But that doesn’t mean that the world is left unattended. One god is always left in charge, a sort of designated survivor, as it were. They take it in turns and that god oversees the world at large for that twelve-hour stretch, keeps records and tallies, notations on prayers and needs, and answers earnest prayers that might have time-sensitivity. Oh, and Cerberus needs to be walked, after all.

Everyone knows of God’s Night Out but life doesn’t pause, even for the gods. Their line of work’s cogs never stop. That’s why there is always a designated deity on GNO.

A favored spot for GNO is often Banebridge Farms. One: it is far from cities and multitudinous souls that inhabit them, and two: Bryan’s property boasts a large acreage of ancient forest, purposefully left un-tilled and to run wild wild. In it are groves and fairy circles, templed ruins and venerable, cracked stone tables of old. The Lord of the Hunt himself considers this place a pleasant  respite and so, once every year, Bryan Banebridge and his staff find themselves playing host to the most glorious and varied of pantheons ever assembled. Ahead of GNO, Dionysus always  brings up the ambrosia and liquor, all the tastiest ingredients, and Bryan and his cooks whip up some absolutely ethereal and otherworldly dishes and drinks. As a result, though Bryan still has to work hard and romance his investors, there are godly machinations to make sure that Banebridge Farms is never deeply in peril.

Now, it is true that not all gods attend GNO at Banebridge Farms. Some of them choose their own ways to enjoy the night off. Some of the eternally-watching gods take the opportunity for a good twelve hours’ sleep. A power nap, if you will. Others, like Atlas, take a walk to stretch their stiff legs. Night, underworld, and winter gods sometimes bask in the bright, warm sunlight of a beach in Bora Bora or Maui (hey, it’s not nighttime everywhere at once, after all).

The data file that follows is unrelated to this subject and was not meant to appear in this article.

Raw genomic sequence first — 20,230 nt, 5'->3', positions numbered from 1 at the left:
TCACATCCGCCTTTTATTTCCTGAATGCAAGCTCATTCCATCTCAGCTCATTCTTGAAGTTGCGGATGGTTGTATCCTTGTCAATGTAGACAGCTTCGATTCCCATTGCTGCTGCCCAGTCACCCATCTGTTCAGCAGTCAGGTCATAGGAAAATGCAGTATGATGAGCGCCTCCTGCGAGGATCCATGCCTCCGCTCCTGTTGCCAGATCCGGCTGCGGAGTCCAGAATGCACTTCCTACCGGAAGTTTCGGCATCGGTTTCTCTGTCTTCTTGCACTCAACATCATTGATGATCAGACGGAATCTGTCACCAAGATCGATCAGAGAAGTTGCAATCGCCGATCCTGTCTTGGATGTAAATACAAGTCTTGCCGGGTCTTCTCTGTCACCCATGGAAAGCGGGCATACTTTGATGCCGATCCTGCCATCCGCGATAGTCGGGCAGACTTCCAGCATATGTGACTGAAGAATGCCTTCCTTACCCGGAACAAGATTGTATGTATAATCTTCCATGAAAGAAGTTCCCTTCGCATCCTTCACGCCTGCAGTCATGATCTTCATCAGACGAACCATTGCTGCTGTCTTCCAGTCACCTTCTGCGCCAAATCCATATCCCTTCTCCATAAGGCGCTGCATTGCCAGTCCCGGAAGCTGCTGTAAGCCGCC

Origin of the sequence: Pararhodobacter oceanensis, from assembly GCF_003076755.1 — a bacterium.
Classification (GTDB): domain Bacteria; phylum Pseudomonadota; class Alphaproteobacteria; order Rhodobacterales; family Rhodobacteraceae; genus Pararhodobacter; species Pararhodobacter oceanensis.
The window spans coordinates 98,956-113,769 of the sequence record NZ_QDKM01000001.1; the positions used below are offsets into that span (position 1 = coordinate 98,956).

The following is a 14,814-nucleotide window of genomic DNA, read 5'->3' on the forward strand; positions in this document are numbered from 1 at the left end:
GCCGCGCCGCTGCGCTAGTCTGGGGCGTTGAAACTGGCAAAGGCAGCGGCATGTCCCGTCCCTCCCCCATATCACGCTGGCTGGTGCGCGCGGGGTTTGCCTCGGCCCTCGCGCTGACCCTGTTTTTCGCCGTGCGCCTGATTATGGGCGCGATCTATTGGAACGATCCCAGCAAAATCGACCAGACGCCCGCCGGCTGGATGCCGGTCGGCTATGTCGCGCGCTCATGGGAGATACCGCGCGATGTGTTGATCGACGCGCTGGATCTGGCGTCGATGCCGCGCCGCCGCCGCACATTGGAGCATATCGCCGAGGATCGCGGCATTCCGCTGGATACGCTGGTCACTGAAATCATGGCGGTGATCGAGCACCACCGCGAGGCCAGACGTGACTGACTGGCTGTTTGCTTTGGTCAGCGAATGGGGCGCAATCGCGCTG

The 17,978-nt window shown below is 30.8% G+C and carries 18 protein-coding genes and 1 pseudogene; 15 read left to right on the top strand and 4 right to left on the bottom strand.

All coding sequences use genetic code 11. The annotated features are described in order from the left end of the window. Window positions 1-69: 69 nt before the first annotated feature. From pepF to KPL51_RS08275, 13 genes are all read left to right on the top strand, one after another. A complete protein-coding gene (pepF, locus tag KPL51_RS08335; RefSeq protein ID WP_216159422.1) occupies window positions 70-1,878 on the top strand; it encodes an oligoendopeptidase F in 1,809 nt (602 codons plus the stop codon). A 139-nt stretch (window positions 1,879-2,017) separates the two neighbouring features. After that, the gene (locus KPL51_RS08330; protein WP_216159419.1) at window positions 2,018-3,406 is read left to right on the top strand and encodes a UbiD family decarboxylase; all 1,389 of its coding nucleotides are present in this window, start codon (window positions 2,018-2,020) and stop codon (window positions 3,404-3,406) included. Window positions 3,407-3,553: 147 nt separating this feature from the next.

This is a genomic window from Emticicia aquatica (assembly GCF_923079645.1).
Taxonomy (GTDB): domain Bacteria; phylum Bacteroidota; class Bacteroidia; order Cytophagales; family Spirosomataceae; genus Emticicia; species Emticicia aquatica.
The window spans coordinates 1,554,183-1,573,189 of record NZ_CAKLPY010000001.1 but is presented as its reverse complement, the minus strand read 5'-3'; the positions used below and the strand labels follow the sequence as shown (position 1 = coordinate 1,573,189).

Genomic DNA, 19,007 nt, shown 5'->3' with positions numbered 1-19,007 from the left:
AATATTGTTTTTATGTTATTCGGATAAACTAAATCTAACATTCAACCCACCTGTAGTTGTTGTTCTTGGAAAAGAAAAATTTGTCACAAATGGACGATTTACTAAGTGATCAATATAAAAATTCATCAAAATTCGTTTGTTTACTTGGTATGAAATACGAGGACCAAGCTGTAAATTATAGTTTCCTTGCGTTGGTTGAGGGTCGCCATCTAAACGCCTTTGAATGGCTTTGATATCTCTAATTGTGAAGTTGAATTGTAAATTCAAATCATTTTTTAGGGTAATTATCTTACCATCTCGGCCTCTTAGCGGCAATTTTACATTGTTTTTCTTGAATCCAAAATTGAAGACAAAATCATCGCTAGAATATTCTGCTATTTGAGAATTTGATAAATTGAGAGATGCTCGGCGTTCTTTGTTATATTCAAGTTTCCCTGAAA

Everyone knows about Gods’ Night Out. Even the eternal need a break. Tomorrow, it will be right back to work. Stars will be tended, sun and moon set and risen. Prayers will be assessed, requests weighed, comfort given, and answers given by the designated deity reviewed. Every god back in their place and position, their faithful adherents breathing a sigh of relief, like a child whose mother has finally returned from her night out and kissed their head as they lie waiting in their bed.

All is right with the world, and big and small gods–tanned, fed, rested, and slightly hungover–have a few new stories to tell until next year.

[X-men: Legacy] The Time Has Come


Stale cigar smoke. Bitter beer. Earth. The coppery tang of blood that soap can’t touch.

She inhales deeply as iron strong arms wrap around her and hug her. Not too tightly but close. She can hear a heart beating alongside hers; strong, maybe a little slower than in the past, but still there. Tired. But still there.

When he releases her, she gives a small smile. barely there. “I’ll keep an eye on them,” she promises, not needing to state just who “they” are.

He doesn’t say anything in return, doesn’t have to. It’s been long enough that they understand each other without having to say much at all. Time will do that to you. Time marches on but, eventually, it takes you with it.